A Twitter chat is simply a scheduled, moderated, public conversation around a topic. A hashtag is used to monitor the conversation. A Twitter chat is usually run by one moderator and one or more speakers. The moderator asks questions of the speakers and they take turns answering each of the questions and using the pre-determined hashtag. “Listeners” of the Twitter chat can use Twitter’s search page, to search for the hashtag and follow the conversation in real-time.
Another type of Twitter chat involves one moderator asking questions of “listeners”, allowing the listeners to share information and resources with each other.
Sure! Twitter chats are best used when discussing inter-industry topics. It is a great way to get ideas, have questions answered, and bond with others in your industry. The goal of a Twitter chat is to encourage the building of a community. While you may all do the same thing and be competitors in the marketplace, on the Twitter chat, you are members of the same community; there to help each other succeed and thrive.
While Twitter chats are not often used as marketing tools, you could host a Twitter chat to find new customers, but it will depend heavily on your product and vertical. This would work best in the wedding planning industry. You could host a Twitter chat where other wedding planning professionals (i.e. wedding planners, florists, venues, etc.) have a discussion around a topic that benefits the bride or groom, who would be in the role of listener.
- Decide what type of Twitter chat you’d like to host. Will you guest speakers be the only ones to answer questions or will the questions be open to all listeners?
- Determine if you will be the moderator or if you’ll ask someone else to have that honor. If you have selected someone else to moderate the chat, be sure to provide them with instructions and guidelines. Remember, even if someone else moderates, the success or failure of the chat still reflects on you.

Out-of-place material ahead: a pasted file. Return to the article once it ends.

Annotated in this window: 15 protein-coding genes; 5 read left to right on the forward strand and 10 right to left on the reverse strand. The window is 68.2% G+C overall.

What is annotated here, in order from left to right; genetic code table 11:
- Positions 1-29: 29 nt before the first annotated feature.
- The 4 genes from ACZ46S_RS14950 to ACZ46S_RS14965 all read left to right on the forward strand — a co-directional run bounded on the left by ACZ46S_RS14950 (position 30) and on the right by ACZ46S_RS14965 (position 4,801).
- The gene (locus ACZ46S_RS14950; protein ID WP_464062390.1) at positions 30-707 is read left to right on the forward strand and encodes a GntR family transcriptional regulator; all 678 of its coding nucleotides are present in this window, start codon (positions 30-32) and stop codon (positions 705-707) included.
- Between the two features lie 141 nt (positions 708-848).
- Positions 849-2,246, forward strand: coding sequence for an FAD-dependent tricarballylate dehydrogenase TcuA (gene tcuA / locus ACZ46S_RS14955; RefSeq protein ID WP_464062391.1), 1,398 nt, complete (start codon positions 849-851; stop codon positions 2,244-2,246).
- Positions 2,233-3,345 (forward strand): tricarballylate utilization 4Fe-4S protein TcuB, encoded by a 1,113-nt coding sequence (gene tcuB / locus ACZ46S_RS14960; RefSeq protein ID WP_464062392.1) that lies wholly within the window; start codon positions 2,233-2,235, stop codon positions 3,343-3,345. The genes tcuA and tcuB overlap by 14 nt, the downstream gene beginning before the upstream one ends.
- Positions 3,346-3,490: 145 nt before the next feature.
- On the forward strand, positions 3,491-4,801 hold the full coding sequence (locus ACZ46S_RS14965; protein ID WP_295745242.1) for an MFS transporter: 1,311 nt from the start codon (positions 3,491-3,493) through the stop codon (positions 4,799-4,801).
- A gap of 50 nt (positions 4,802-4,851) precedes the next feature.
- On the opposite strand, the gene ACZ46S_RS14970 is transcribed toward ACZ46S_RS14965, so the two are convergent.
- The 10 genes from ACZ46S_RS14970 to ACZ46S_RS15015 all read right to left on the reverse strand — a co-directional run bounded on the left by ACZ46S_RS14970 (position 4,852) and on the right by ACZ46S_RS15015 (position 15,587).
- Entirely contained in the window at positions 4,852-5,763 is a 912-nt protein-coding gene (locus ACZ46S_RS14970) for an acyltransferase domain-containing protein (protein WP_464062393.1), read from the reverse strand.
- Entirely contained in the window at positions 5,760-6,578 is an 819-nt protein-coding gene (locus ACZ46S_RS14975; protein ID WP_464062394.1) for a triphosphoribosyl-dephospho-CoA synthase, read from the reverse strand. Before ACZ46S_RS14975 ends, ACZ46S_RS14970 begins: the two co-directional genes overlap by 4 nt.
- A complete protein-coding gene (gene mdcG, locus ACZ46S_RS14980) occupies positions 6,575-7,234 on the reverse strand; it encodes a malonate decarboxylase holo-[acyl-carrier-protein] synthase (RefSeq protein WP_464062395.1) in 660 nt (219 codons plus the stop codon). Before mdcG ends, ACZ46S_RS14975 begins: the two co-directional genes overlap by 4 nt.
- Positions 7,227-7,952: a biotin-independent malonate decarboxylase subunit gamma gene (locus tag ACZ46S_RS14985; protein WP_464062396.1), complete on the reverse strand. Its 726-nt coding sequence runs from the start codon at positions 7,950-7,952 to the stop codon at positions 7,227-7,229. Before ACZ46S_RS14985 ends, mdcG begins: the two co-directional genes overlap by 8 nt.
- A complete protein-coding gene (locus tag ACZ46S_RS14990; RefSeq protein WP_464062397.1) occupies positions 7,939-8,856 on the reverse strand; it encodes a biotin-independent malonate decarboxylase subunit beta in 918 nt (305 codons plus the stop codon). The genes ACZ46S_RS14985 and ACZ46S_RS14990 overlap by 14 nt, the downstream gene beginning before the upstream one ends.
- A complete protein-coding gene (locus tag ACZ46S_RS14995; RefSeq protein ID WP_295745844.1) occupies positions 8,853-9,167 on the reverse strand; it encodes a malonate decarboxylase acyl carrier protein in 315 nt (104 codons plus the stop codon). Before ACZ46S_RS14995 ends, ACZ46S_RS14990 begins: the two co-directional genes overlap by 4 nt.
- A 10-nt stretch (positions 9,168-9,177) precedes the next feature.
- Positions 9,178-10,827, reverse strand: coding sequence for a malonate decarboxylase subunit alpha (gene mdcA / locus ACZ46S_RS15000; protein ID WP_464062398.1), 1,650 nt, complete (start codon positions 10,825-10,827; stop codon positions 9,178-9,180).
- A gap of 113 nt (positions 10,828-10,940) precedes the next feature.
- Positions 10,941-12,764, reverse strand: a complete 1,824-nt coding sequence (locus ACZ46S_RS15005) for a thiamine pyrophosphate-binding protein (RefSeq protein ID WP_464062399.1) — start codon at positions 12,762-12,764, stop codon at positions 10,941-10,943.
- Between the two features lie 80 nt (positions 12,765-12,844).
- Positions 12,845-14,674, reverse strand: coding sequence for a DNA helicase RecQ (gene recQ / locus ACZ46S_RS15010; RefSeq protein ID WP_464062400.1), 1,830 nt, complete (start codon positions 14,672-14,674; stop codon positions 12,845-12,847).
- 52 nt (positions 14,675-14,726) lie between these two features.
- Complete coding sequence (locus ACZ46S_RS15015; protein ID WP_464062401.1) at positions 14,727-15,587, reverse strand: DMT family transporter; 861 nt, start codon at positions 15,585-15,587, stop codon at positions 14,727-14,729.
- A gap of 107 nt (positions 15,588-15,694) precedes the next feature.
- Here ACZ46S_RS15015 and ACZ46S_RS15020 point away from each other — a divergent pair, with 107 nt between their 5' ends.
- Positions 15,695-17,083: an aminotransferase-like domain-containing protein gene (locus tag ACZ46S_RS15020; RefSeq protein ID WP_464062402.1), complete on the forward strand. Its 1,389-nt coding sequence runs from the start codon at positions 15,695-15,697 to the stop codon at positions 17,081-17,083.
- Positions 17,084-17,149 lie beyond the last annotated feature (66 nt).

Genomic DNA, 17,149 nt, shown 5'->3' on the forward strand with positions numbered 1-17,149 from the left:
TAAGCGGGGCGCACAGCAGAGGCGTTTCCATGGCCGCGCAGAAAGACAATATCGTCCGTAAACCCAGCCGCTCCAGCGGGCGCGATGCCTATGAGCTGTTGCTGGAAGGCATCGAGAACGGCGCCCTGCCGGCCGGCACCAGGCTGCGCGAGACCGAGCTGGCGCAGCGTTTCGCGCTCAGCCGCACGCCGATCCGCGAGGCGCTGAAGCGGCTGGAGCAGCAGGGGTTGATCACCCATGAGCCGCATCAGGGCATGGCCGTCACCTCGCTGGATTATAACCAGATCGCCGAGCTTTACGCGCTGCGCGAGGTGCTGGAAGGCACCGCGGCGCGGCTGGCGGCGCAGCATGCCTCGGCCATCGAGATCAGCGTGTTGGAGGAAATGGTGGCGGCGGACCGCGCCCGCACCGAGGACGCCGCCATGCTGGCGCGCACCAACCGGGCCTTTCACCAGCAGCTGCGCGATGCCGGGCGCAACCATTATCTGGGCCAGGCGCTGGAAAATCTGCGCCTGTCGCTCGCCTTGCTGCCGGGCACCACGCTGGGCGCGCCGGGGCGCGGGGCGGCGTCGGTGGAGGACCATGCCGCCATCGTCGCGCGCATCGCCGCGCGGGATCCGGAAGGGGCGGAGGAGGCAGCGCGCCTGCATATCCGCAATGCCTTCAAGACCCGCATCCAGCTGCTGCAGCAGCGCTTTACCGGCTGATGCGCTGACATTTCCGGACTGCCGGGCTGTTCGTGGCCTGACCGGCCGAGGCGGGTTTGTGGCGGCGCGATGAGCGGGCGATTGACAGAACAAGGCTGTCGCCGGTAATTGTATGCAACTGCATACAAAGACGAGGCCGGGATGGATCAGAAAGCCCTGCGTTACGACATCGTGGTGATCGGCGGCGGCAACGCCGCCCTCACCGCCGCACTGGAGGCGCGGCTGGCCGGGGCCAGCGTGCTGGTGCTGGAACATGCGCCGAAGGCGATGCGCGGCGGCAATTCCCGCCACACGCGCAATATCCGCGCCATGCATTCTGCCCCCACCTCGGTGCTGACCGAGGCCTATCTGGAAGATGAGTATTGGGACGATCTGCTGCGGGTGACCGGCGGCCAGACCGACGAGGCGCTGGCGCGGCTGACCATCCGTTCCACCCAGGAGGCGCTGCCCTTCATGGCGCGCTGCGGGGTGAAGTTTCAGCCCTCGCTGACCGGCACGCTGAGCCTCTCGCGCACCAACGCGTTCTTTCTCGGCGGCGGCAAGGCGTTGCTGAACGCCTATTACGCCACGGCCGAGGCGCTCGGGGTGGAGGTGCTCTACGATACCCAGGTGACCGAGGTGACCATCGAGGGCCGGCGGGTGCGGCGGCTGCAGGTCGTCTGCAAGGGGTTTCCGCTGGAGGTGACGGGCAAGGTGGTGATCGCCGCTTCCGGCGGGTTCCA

- Identify the best hashtag to use. The hashtag is what ties everything together. It should be relevant and you should use the same hashtag for each Twitter chat you host. Make it general, something like #bridetalk or #bakerspowwow.
- Set a date and time. Decide on the best day and time for your chat. You want to make sure your audience can participate, so it shouldn’t be during a time when they are most likely busy.
- Announce the chat to your network. Without listeners, you’re not technically having a Twitter chat. Be sure to announce the chat to your network. Let them know the day and time the chat will take place and remind them of the hashtag.
- Send out tweets to build excitement. Beginning one week before the Twitter chat, you should send out reminders on Twitter and your other social media platforms to build excitement around the event.
- Send out questions with proper numbering. During the Twitter chat, you should number the question and ask your guests to number their answers. For example, the first question would be Q1: What is the best way to market a popcorn company? The answer would be, A1: Building a buzz on social media is the least expensive and best way to market that type of company. See how A1 goes with Q1. And the second question would be Q2, with the answers being A2. There will always be one Q and multiple A’s.
- Retweet great answers. If you see a great answer that you think the whole community should read, retweet it!
- Answer follow-up questions from listeners. Your listeners may chime in with additional questions. Be sure to answer them, or at least write them down and answer them privately later. Never leave a listener’s question hanging.
- Thank your guests / moderator / listeners. Always thank everyone for participating in your Twitter chat, it’s just polite!
- Write up a synopsis of discussion and add to blog or send to email list (optional)